What we didn’t expect, and it happened: We probably thought more than most of UC Davis’s chances at significant improvement, but no one in their wildest dreams expected 25 wins and a convincing Big West regular season title.
Team on the rise: UC Riverside. The Highlanders will feature two of the top players in the league next year in Bland and Johns and also have generated a buzz about the program that hasn’t been there since moving to Division I 14 years ago.
Team on the decline: UC Davis. A number of complimentary players will get chances to take on increased responsibility, but it’ll be a mighty challenge for the Aggies to replace the high-scoring Hawkins and the 46+ ppg accounted for last year by seniors Hawkins, Ritchart, Avery Johnson and Tyler Les.
Next Season Conference Outlook
The Big West loses a lot of star power with the departure of Hawkins, Williams and dynamic Mike Caffey of Long Beach State, but don’t expect too much of a backwards step. Irvine should be very good again if Ndiaye, Luke Nelson and the rest of the Anteaters can stay healthy. The Anteaters will be the favorite again.
Bob Williams always has UCSB near the top, and nearly everyone not named Alan Williams returns. Plus, the Gauchos got enough practice playing without him last year that his loss shouldn’t be a season breaker for them. A young Long Beach State team will again be toughened by one of the toughest non-conference schedules in the country, while Hawaii also returns most of its team. We’re curious to see how the Rainbow Warriors adjust to new coach Eran Ganot, but we hope he doesn’t stray too far away from the pesky pressure defense UH was so successful with last year.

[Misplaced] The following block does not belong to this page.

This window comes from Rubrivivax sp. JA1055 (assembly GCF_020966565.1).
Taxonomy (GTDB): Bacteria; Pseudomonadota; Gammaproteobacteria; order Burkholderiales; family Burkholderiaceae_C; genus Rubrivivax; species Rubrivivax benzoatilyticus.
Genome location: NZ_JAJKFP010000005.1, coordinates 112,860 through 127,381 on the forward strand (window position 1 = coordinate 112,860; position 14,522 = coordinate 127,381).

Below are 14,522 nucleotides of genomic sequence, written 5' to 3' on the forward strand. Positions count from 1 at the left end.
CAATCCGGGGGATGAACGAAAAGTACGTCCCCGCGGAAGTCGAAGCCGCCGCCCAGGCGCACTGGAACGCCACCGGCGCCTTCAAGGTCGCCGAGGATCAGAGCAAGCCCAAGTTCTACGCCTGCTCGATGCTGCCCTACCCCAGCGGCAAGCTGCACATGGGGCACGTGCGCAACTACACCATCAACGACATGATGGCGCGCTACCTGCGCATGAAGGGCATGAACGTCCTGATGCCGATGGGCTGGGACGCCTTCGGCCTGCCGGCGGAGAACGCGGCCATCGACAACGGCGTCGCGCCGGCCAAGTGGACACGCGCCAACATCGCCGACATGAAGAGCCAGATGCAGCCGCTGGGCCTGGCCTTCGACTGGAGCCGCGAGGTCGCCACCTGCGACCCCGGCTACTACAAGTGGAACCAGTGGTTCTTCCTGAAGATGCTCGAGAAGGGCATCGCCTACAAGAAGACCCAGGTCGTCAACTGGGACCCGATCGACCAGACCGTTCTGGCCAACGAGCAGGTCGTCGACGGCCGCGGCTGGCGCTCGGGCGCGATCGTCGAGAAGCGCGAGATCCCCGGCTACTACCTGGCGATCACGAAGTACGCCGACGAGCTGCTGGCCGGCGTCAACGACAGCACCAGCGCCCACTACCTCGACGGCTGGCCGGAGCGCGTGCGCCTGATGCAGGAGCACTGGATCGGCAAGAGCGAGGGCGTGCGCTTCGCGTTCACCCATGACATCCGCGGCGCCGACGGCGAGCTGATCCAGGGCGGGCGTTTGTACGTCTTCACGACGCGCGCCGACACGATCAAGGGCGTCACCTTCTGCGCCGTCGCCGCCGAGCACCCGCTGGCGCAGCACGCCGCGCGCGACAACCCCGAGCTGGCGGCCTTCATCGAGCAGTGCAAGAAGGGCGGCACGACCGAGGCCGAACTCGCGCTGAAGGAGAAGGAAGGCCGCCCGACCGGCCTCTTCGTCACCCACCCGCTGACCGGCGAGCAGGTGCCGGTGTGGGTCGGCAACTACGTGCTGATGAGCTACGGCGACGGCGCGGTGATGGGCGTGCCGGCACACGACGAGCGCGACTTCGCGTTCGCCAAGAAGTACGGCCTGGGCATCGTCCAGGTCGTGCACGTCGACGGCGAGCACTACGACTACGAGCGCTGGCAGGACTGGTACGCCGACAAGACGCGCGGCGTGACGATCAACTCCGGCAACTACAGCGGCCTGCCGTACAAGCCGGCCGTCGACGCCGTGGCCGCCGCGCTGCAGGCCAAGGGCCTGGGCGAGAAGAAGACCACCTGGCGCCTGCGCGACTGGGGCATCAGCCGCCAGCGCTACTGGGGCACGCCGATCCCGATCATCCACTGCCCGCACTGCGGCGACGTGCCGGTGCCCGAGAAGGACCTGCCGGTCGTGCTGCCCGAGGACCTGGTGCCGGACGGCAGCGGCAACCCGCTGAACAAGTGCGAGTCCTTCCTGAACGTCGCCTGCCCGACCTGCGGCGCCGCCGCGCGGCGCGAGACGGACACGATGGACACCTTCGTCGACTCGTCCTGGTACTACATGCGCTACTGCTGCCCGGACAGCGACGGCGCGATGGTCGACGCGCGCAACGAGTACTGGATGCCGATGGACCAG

The rest of the league-Cal Poly, Cal State-Fullerton, Cal State-Northridge, UC Riverside and UC Davis are all wild cards. UC Riverside looks the best on paper and has two of the league’s best players. On the other hand, the Highlanders won’t catch anyone by surprise next year. UC Davis loses a lot, but now has experience at the top. Cal Poly will remain defensive pests under coach Joe Callero, while CSUN could make a big jump back up the standings. Fullerton is rebuilding. The ceiling for all of these teams is higher than the floor is, though, and that’s good news for the conference as a whole. Don’t be surprised if the Big West is again making some noise in November and December and hangs solidly in the top 15 conferences.